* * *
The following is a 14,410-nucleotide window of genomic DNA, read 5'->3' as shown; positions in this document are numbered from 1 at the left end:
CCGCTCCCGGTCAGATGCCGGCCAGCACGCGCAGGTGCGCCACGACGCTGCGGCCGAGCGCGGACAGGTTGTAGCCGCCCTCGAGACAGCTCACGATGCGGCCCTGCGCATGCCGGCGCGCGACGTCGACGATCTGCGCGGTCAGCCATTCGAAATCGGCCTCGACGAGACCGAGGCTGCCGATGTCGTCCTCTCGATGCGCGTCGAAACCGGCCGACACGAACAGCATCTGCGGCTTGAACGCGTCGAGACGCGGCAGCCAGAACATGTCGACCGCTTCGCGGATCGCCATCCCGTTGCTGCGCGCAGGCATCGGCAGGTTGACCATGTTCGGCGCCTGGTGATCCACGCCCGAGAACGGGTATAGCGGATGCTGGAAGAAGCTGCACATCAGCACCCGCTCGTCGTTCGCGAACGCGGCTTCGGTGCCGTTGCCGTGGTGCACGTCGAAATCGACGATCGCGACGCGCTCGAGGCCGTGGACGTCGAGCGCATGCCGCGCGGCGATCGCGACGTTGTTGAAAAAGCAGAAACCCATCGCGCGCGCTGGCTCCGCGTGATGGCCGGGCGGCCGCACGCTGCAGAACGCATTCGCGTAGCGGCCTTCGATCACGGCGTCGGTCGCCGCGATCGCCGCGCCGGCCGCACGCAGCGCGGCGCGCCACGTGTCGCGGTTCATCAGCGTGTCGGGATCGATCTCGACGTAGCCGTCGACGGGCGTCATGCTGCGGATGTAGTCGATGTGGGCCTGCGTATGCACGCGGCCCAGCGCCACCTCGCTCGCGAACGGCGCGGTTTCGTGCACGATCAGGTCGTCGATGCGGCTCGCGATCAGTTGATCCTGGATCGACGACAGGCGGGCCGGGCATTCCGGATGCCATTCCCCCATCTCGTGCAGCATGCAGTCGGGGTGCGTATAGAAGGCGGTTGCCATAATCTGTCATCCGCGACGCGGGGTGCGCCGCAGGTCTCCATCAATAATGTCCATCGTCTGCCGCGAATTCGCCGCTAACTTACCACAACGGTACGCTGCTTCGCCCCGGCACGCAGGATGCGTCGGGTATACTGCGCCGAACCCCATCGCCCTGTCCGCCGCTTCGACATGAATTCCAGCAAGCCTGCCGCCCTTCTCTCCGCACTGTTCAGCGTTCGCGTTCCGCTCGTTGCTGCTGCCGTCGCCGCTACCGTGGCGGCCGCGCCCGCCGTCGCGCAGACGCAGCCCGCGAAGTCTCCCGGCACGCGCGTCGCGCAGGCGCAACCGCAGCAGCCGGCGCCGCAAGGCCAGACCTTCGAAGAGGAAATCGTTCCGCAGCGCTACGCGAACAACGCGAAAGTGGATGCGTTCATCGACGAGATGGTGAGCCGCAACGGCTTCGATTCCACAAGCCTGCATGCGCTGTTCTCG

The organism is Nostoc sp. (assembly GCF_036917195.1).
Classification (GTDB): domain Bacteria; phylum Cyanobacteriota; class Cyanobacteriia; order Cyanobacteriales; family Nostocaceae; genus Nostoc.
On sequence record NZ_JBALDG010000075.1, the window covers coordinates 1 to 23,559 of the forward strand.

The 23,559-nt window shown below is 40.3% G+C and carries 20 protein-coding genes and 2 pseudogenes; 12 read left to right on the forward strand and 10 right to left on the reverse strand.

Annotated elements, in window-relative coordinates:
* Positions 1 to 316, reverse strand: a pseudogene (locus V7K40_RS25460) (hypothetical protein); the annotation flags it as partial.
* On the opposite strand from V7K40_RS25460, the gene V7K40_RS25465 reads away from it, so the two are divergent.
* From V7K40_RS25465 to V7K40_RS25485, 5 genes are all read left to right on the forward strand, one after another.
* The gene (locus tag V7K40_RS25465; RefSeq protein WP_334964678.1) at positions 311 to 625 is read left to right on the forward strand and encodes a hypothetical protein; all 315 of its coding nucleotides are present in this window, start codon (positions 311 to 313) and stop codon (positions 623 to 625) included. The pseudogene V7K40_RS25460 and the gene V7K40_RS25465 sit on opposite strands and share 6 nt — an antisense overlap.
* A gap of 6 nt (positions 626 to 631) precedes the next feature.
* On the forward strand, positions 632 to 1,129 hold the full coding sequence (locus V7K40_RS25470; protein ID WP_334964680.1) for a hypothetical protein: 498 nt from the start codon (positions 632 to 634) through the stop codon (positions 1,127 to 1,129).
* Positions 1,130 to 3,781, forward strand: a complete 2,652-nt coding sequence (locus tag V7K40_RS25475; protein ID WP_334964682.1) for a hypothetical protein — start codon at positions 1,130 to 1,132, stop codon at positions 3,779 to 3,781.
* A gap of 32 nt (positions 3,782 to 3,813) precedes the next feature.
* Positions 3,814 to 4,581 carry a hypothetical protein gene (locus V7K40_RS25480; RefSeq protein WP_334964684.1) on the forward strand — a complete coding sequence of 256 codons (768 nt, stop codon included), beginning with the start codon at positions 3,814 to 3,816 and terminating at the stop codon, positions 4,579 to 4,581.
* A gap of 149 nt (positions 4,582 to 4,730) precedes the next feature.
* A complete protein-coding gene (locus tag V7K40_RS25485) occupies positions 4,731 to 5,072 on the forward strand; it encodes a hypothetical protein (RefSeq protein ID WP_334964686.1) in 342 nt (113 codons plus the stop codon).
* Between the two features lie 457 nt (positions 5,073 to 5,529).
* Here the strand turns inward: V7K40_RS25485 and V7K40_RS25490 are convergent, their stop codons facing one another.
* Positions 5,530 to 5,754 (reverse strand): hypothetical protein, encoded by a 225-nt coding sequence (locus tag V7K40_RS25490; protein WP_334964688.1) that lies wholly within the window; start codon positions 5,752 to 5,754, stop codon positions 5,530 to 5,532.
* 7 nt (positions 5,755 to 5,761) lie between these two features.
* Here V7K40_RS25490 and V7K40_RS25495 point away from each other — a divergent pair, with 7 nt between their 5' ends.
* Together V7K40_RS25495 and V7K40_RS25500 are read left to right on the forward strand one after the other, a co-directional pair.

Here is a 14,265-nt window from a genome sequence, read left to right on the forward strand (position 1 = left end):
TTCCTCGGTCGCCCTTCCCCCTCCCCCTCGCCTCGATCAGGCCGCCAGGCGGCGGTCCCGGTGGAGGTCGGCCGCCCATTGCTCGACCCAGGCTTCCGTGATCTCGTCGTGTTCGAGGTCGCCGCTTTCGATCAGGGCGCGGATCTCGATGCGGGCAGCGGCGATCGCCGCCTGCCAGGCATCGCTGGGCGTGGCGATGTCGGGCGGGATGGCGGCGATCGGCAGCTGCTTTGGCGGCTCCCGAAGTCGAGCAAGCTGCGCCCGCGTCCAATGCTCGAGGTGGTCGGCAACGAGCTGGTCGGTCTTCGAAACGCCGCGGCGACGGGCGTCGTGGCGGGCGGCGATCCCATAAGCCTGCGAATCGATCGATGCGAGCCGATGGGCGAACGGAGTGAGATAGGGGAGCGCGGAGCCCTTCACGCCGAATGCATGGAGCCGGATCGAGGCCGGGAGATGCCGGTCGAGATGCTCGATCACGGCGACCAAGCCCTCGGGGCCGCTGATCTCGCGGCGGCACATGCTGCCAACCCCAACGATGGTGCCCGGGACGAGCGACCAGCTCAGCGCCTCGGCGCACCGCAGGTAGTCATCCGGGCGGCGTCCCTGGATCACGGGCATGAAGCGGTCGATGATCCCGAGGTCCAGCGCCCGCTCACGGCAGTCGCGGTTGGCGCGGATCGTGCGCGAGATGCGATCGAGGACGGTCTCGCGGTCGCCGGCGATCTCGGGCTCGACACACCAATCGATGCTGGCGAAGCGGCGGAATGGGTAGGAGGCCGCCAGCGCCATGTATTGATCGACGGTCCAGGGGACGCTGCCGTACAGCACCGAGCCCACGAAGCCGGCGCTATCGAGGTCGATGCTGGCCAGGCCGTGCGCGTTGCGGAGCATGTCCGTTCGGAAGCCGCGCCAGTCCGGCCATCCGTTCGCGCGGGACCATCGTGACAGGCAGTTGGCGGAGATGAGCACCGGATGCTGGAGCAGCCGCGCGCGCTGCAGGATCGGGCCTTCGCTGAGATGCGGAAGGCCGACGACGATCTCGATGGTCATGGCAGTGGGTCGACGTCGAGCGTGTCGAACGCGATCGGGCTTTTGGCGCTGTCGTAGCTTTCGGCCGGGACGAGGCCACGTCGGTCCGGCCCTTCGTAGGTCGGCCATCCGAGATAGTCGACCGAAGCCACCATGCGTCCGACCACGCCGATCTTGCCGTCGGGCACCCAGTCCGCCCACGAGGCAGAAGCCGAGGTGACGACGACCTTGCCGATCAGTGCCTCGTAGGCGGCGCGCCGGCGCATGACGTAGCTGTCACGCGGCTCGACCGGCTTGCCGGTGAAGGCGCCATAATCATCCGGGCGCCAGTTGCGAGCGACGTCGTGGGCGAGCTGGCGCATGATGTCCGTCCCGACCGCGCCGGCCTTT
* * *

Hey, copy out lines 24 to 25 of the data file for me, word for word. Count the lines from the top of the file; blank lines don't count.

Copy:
* Together V7K40_RS25495 and V7K40_RS25500 are read left to right on the forward strand one after the other, a co-directional pair.

Here is a 14,265-nt window from a genome sequence, read left to right on the forward strand (position 1 = left end):